At the end of the year, the equity portfolio accounted for 58.1% of assets, with 47.9% in Norwegian equity and a further 10% in stocks listed in Finland, Sweden and Denmark.Its largest single holding was Statoil, closely followed by banking group DNB and Telenor.Combined, the three companies accounted for one-third of the fund’s equity holdings, spread across 144 companies.Due to the fund’s sizeable shareholding in Statoil, Folketrygdfondet has previously called for the oil firm to improve its disclosure around shale gas.Svarva credited the 9.8% return on fixed income to falling interest rates, and cautioned that the returns would not be easily repeated.“We are concerned about what low and negative interest rates could mean for how capital is invested, and for the economic development over time,” she added, accepting that the challenging times ahead could also offer “opportunities”.The GPFN, funded with the historic surplus of national insurance contributions, has achieved an average return of 7.8% over the last decade.Read more about the GPFN, the smaller sibling of the NOK6.7trn Government Pension Fund Global One of Norway’s sovereign wealth funds achieved above-benchmark returns of nearly 11% last year, boosted by strong equity growth despite declining oil prices.The NOK185.7bn (€20.5bn) Government Pension Fund Norway (GPFN) noted that the Oslo Stock Exchange was down 5.5% over the end of the fourth quarter – with energy sector stocks falling in value by 25% – but nevertheless finished the year up by 5% due to the consumer and materials sectors.Olaug Svarva, managing director at Folketrygdfondet, which runs the GPFN, said the fund’s 2.1 percentage point benchmark outperformance was its best since 2008 but cautioned that a return of 10.7% – resulting in asset growth of nearly NOK18bn – was unlikely to be repeated.She added that the 10.6% return on the fund’s equity portfolio – 3.3 percentage points above benchmark – was largely down to the listed firms benefiting from low interest rates and the weakening kroner.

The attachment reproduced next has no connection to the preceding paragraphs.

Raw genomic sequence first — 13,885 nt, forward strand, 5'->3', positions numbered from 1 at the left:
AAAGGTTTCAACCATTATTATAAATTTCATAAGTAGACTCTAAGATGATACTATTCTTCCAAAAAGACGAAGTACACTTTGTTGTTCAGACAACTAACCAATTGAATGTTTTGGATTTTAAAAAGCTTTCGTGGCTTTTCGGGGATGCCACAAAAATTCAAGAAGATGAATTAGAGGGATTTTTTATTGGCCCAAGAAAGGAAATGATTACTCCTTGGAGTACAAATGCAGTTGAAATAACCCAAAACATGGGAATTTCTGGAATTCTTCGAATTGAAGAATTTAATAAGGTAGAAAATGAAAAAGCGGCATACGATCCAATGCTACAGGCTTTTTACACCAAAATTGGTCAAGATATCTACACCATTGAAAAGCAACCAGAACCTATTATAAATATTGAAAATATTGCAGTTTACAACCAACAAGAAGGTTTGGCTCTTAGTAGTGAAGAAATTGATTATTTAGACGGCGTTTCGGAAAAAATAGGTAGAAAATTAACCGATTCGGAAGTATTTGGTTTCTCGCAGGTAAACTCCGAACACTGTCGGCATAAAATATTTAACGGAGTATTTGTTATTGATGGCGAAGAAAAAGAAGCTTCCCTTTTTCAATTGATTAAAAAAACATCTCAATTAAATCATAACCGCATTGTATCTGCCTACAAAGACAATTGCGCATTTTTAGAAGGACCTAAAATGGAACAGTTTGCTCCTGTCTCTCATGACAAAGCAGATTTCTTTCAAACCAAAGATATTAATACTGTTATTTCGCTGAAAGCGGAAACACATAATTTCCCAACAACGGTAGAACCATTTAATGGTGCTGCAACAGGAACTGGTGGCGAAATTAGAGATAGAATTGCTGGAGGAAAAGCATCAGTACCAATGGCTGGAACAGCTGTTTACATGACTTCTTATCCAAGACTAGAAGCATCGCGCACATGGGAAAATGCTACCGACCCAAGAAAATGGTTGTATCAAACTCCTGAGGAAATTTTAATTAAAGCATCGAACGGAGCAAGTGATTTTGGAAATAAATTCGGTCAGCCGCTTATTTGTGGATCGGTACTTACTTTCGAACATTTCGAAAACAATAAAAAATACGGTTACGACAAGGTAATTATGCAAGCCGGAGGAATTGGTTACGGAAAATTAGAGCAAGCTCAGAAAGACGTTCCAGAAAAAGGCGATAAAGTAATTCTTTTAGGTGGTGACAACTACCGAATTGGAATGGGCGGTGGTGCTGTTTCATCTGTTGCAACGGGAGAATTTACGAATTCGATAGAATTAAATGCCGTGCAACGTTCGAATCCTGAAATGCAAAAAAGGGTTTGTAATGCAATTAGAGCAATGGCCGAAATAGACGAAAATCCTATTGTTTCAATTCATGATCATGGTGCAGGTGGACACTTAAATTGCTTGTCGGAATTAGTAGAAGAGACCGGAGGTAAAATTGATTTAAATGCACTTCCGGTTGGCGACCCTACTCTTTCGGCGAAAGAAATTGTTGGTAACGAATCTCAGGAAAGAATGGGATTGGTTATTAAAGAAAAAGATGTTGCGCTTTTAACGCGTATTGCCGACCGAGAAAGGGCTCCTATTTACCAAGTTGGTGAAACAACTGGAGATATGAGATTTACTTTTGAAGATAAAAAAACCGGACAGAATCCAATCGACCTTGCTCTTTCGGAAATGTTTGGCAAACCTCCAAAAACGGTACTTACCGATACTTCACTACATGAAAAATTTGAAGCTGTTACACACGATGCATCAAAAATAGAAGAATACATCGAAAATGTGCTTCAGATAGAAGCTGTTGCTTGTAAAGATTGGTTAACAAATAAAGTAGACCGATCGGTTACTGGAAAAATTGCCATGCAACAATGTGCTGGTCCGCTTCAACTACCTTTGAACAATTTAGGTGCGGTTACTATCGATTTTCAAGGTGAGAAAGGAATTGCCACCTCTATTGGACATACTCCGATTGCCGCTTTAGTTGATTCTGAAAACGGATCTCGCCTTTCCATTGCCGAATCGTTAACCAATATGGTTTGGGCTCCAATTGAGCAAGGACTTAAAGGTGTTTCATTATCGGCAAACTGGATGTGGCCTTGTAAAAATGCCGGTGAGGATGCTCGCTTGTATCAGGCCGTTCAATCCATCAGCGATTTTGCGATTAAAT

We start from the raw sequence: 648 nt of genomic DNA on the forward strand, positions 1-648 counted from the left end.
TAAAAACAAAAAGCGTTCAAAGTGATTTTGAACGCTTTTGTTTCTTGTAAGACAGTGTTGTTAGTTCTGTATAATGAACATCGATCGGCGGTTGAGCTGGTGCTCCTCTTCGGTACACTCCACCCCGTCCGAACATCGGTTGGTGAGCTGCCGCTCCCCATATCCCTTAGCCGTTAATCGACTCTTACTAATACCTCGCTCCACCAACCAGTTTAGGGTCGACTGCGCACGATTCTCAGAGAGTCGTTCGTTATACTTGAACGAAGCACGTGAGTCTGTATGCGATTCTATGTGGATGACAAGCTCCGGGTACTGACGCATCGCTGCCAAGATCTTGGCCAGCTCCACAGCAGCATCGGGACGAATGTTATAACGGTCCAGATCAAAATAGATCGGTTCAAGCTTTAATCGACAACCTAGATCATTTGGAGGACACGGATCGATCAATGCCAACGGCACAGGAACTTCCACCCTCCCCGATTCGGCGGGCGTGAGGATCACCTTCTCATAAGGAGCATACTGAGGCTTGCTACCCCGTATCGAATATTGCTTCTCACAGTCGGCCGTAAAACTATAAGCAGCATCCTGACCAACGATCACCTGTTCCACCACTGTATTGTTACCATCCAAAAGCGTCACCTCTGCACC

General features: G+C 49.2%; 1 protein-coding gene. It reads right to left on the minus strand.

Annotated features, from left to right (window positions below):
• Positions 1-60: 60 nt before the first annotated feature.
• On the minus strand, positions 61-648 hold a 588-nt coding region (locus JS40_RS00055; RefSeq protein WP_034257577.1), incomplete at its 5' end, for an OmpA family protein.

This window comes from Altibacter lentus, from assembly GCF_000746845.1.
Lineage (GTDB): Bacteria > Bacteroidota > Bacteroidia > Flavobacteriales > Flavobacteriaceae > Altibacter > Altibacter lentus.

Brendan Rodgers claims he has turned down five offers since being dismissed as Liverpool manager last October but may not join a “top club” when he returns.The Northern Irishman was apparently offered the chance to return to Swansea City in December after his former club sacked Garry Monk, but says that is not the only opportunity that has presented itself as he takes a break from football for the first time in five years.”I have had five opportunities since I left Liverpool to get back into work, all at clubs I really respect, but I just felt I wanted to take some time out,’ he said speaking on TV in Qatar.”I spoke to Huw Jenkins, the (Swansea) chairman, and people I know well but I made it clear, I was pretty open. Swansea is a wonderful club, and there were also a couple of other Premier League clubs I could have gone back to, but I was open and up front.”It is very intense when you are in the game,” he said.”I enjoy the scrutiny, and life of being at the leading edge of the game, but that opportunity that presented itself when I left Liverpool gave me the chance to go away for the first time in five years and sit and reflect on how I work and can improve and I hope my next club will benefit from that.” “I had the same situation when I left Reading in December (2009). I had a bit of time out, and my next club, Swansea, benefited from that and it went well, as it did at Liverpool for a period, So I hope this will be the same, I will reflect and then look to get back somewhere by pre-season.”I needed a bit of time out away from football, only for the fact that three-and-a-half years under such scrutiny was really intense. That time out has allowed me to recharge and give time to my family, which is very difficult when you are in football.”After the Christmas period, I really started to watch games again, including my son who is at Swindon. Spending time with family is very important to me. I am enjoying doing some TV work and speaking with players.”Rodgers says he could return to football management during the close season, and will not hold out for a club at the level of Liverpool if the opportunity presents itself. Rodgers spent three-and-a-half years at Anfield after being appointed in May 2012 to succeed Kenny Dalglish, and almost won the Premier League in 2014 with his side finishing only two points behind champions Manchester City.But they finished sixth last season with Rodgers dismissed earlier this season to make way for Jurgen Klopp with Liverpool 10th in the table after winning only one out of nine matches under him.”I will go between now and the end of the season to some clubs and take in some fresh ideas and if the right opportunity comes along in the summer I would really love the opportunity to get back in the game,” said Rodgers.”I am open. It is where I feel I can go in and make a difference: a job that will excite me. It doesn’t have to necessarily be at a top club.’It can be at home or abroad. It is just about finding the right opportunity, one that will excite me to go in and somewhere I can help make better.” –Follow Joy Sports on Twitter: @JoySportsGH. Our hashtag is #JoySports